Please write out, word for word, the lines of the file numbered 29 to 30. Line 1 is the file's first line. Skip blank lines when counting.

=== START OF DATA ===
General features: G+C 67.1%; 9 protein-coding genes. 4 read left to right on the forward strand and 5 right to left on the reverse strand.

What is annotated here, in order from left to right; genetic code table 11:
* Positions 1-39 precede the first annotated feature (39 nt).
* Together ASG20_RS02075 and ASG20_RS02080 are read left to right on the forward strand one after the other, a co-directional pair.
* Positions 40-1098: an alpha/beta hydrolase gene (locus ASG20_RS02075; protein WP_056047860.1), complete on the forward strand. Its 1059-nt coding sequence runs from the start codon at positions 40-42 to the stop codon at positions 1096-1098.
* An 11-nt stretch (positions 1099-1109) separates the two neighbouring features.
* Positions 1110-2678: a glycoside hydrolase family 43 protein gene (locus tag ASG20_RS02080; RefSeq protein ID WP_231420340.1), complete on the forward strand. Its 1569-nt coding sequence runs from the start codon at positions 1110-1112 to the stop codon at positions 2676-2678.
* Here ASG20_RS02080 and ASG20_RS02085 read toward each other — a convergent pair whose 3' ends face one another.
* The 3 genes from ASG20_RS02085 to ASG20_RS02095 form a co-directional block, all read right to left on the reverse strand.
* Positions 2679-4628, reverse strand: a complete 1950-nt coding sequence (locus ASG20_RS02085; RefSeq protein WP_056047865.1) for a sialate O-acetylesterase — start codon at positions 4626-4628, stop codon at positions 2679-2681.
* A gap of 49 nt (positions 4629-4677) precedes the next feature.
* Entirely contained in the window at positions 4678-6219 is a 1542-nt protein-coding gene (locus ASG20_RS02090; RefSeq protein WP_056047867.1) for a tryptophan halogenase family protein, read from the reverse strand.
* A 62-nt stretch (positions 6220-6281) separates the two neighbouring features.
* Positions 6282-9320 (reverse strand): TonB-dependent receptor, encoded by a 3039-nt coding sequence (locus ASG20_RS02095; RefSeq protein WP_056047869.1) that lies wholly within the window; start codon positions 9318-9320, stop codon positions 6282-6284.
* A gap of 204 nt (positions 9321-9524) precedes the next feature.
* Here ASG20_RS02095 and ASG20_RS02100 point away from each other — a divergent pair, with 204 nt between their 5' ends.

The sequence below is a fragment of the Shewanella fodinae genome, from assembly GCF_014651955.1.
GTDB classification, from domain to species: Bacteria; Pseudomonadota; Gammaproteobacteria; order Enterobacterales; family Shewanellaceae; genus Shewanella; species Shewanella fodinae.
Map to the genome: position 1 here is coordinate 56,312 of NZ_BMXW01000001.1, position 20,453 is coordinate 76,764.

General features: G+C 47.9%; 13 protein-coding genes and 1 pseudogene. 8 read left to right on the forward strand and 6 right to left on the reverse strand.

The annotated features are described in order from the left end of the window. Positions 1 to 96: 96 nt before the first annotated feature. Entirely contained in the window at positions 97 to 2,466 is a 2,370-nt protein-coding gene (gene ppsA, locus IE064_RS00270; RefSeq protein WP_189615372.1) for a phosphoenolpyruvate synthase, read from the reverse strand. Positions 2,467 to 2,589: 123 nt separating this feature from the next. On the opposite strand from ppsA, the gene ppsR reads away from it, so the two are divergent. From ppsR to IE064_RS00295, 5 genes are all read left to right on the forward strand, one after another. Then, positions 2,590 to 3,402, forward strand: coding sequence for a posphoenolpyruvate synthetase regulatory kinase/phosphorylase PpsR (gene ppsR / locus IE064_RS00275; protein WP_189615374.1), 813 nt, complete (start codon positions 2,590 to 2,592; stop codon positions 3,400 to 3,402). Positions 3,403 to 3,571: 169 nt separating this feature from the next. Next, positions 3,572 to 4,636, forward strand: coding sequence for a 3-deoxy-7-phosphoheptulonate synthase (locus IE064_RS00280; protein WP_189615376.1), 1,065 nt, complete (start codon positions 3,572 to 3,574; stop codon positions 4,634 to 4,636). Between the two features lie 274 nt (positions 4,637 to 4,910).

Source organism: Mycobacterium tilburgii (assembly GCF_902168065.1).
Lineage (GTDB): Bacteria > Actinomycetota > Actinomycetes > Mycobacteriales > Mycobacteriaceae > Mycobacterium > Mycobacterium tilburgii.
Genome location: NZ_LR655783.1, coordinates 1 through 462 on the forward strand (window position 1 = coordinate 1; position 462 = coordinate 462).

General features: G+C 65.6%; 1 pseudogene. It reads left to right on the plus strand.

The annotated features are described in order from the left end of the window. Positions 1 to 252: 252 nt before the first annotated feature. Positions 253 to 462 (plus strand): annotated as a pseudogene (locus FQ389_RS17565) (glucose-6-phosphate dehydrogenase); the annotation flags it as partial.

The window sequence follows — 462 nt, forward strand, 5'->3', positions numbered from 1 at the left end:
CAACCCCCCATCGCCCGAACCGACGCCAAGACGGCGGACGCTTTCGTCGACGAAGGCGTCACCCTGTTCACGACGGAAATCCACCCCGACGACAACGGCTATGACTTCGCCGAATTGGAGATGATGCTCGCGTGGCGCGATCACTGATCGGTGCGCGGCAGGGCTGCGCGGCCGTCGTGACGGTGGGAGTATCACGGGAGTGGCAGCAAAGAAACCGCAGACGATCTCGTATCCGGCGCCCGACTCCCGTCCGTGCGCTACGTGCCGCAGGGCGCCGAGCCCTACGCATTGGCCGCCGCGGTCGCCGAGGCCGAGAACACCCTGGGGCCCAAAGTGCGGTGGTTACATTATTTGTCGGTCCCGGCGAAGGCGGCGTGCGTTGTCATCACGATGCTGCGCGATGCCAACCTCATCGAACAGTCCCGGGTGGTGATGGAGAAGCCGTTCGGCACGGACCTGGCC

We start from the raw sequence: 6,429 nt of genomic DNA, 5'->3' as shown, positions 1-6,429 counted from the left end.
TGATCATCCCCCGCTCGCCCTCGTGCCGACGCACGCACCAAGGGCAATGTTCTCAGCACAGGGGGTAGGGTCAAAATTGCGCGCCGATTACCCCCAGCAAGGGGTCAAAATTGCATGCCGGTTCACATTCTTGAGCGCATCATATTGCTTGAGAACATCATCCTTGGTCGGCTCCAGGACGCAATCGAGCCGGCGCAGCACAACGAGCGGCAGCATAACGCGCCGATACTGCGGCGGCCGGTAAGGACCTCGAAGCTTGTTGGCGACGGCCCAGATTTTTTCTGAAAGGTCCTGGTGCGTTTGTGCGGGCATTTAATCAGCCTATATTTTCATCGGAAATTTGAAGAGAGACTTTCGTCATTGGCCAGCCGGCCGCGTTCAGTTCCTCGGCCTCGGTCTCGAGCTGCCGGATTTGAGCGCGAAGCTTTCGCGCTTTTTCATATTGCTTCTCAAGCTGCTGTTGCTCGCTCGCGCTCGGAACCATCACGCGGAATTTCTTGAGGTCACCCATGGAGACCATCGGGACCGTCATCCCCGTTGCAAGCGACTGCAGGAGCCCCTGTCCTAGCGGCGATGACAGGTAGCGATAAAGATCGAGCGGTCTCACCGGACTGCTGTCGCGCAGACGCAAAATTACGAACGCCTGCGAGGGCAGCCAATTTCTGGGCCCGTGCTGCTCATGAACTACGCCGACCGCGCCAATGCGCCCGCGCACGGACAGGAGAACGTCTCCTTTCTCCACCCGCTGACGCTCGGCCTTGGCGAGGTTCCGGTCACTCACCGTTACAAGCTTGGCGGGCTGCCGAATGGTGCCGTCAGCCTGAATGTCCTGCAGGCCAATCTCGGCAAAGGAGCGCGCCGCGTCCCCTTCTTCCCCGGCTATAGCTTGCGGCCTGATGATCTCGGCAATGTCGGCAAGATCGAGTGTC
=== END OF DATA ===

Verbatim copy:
We start from the raw sequence: 6,429 nt of genomic DNA, 5'->3' as shown, positions 1-6,429 counted from the left end.
TGATCATCCCCCGCTCGCCCTCGTGCCGACGCACGCACCAAGGGCAATGTTCTCAGCACAGGGGGTAGGGTCAAAATTGCGCGCCGATTACCCCCAGCAAGGGGTCAAAATTGCATGCCGGTTCACATTCTTGAGCGCATCATATTGCTTGAGAACATCATCCTTGGTCGGCTCCAGGACGCAATCGAGCCGGCGCAGCACAACGAGCGGCAGCATAACGCGCCGATACTGCGGCGGCCGGTAAGGACCTCGAAGCTTGTTGGCGACGGCCCAGATTTTTTCTGAAAGGTCCTGGTGCGTTTGTGCGGGCATTTAATCAGCCTATATTTTCATCGGAAATTTGAAGAGAGACTTTCGTCATTGGCCAGCCGGCCGCGTTCAGTTCCTCGGCCTCGGTCTCGAGCTGCCGGATTTGAGCGCGAAGCTTTCGCGCTTTTTCATATTGCTTCTCAAGCTGCTGTTGCTCGCTCGCGCTCGGAACCATCACGCGGAATTTCTTGAGGTCACCCATGGAGACCATCGGGACCGTCATCCCCGTTGCAAGCGACTGCAGGAGCCCCTGTCCTAGCGGCGATGACAGGTAGCGATAAAGATCGAGCGGTCTCACCGGACTGCTGTCGCGCAGACGCAAAATTACGAACGCCTGCGAGGGCAGCCAATTTCTGGGCCCGTGCTGCTCATGAACTACGCCGACCGCGCCAATGCGCCCGCGCACGGACAGGAGAACGTCTCCTTTCTCCACCCGCTGACGCTCGGCCTTGGCGAGGTTCCGGTCACTCACCGTTACAAGCTTGGCGGGCTGCCGAATGGTGCCGTCAGCCTGAATGTCCTGCAGGCCAATCTCGGCAAAGGAGCGCGCCGCGTCCCCTTCTTCCCCGGCTATAGCTTGCGGCCTGATGATCTCGGCAATGTCGGCAAGATCGAGTGTC